Abigail Barlow and Emily Bear, the Creators of “Unofficial Bridgerton Musical, Sued by Netflix

Jeremy Caroll

Following a rise in demand for a musical stage adaptation of Netflix’s popular period drama Bridgerton, the streaming service filed a lawsuit against the producers of the stage production, accusing them of infringing on the company’s copyright and citing the rise in demand for their imitation on TikTok as the basis for the lawsuit.

After that, on the third day, “The Unofficial Bridgerton Musical” was played at the Kennedy Center in Washington, District of Columbia. The defendants, Abigail Barlow and Emily Bear, were the subjects of a complaint that was lodged in the federal court in Washington, District of Columbia. Since the attorney for the defendant had not yet read the complaint, he was unable to provide an instant response to the allegations.

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Earlier this week, the Kennedy Center was completely sold out of tickets for the musical.

Abigail Barlow, 23, and Emily Bear, 20, better known as Barlow & Bear, are the subjects of a legal action brought by Netflix. The purpose of this action is to prevent the Grammy-winning duo of Abigail Barlow and Emily Bear from recreating any future live performances of their show.

The musical was performed earlier this week at the Kennedy Center in Washington, DC, in front of a crowded house, with ticket prices going as high as $149 each, and VIP packages being offered in the same package as well. In addition to this, Netflix is demanding that the musicians be compensated for any income that they may have previously made from the show.

The accomplishments of Bridgerton can be attributed to the inventive efforts of a large number of artists, in addition to those of the dedicated workers at Netflix. Due to the fact that it is the exclusive owner of the rights to Bridgerton, Netflix is the sole proprietor of any derivative works based on the show, including songs, musicals, and other projects.

The music industry is one of the many revenue streams that Barlow & Bear is looking to diversify.

A spokeswoman for Netflix stated in an interview with The Post that the streaming service welcomes user-generated content on its platform. Despite this, Barlow and Bear have taken this a step further and are contemplating how they might enter the intellectual property (IP) market in Bridgerton without first acquiring legal permission.

According to the representative, “We’ve tried our best to collaborate with Barlow & Bear, but they have refused to comply.” We are taking steps to defend the rights of the people who have contributed their hearts and souls to the creation of Bridgerton, including the show’s creators, cast, writers, and crew.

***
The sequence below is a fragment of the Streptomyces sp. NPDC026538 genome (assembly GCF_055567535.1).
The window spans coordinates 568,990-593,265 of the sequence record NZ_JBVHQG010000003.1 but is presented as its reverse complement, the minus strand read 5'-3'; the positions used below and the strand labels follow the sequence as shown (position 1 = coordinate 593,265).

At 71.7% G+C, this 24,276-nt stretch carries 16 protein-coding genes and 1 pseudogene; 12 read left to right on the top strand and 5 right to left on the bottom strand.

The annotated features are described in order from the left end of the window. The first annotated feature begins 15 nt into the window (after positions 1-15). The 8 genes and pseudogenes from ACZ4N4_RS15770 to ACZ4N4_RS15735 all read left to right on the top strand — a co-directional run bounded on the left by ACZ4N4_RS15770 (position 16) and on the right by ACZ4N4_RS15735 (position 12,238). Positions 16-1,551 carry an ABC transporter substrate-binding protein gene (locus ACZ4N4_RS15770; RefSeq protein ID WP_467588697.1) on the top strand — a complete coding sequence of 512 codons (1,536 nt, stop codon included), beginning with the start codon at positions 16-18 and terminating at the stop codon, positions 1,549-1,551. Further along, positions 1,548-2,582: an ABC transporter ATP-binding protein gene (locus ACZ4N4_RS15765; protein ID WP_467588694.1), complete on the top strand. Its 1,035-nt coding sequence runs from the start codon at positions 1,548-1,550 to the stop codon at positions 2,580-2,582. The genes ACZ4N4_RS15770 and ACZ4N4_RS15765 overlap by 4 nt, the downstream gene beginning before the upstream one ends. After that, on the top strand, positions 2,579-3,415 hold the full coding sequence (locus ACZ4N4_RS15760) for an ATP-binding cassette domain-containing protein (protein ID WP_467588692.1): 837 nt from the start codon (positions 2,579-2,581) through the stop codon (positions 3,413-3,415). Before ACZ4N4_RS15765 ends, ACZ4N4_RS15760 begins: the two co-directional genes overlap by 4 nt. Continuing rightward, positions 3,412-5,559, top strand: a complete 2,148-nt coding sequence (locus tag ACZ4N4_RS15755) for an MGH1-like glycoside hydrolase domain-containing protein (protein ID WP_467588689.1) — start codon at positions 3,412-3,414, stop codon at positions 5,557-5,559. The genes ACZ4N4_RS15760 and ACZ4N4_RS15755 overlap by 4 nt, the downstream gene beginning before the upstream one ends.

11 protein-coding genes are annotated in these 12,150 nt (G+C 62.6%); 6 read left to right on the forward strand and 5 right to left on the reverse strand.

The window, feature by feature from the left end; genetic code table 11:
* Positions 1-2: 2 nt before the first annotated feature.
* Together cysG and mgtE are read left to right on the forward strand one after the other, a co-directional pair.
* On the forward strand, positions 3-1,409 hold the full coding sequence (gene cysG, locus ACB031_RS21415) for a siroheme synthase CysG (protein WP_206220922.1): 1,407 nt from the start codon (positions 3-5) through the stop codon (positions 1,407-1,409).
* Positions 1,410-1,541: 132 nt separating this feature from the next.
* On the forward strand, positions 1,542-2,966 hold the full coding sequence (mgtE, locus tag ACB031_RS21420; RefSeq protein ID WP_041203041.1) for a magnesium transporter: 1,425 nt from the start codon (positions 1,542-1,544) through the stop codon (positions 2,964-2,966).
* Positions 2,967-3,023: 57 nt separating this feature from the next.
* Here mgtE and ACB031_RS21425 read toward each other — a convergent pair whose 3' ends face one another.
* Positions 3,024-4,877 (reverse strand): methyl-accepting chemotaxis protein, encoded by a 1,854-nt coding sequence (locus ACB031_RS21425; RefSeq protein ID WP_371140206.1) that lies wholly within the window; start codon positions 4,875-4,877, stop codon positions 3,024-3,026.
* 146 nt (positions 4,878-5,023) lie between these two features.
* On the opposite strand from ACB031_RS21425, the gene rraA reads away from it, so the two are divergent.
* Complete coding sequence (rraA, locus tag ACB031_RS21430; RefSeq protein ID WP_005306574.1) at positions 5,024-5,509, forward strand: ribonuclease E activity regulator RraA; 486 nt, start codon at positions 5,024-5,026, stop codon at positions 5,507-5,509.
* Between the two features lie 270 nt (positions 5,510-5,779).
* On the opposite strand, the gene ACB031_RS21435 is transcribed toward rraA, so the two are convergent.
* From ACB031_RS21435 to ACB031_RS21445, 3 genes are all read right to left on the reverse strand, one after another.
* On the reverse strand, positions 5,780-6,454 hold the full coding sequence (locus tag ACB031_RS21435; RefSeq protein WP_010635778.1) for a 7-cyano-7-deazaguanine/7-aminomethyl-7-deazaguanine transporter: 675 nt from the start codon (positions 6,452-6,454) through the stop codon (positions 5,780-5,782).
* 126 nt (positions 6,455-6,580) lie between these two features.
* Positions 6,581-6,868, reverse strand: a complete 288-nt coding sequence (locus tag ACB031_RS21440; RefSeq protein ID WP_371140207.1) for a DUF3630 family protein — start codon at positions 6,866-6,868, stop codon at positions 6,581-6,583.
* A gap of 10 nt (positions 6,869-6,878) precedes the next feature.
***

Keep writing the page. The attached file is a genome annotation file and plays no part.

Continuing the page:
“Defendants Abigail Barlow and Emily Bear, along with their firms (‘Barlow & Bear,’) have built an international brand for themselves by stealing significant intellectual property from the Netflix original series Bridgerton. Barlow and Bear are unable to appropriate that privilege, which was created valuable by the labor of others, without first receiving permission to do so. In the case, an attorney for Netflix named Rosa Leda Ehler argues that the company’s competitors have “exactly” done what she describes.

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How Does the Complaint Describe the Lawsuit That Is Being Filed?

According to the lawsuit, the live event comprised over a dozen songs that precisely plagiarized words and phrases from the television series Bridgerton, as well as character attributes and attitudes. Broadway players portrayed the characters from Bridgerton and expressed their feelings through the songs that make up the’musical’ that was presented as a theatrical production of the play.

In addition, the lawsuit asserts that the live event is flagrantly infringing on the copyright and trademarks of third parties, in addition to breaking a number of laws that control various aspects of copyright and trademarks.

According to the lawsuit, “Barlow and Bear’s activity began on social media but stretches ‘fan fiction’ well past its breaking point.” “This is a flagrant violation of the rights of intellectual property,” you said.

The report claims that the team has advertised their show on multiple occasions using the BRIDGERTON trademark ‘with permission of Netflix, despite Netflix’s strenuous objections to this practice. The investigation also claims that the duo has done this without Netflix’s knowledge.

As a consequence of an enjoyable event on social media, Barlow & Bear have flagrantly stolen intellectual property for the purpose of increasing their own financial advantage.

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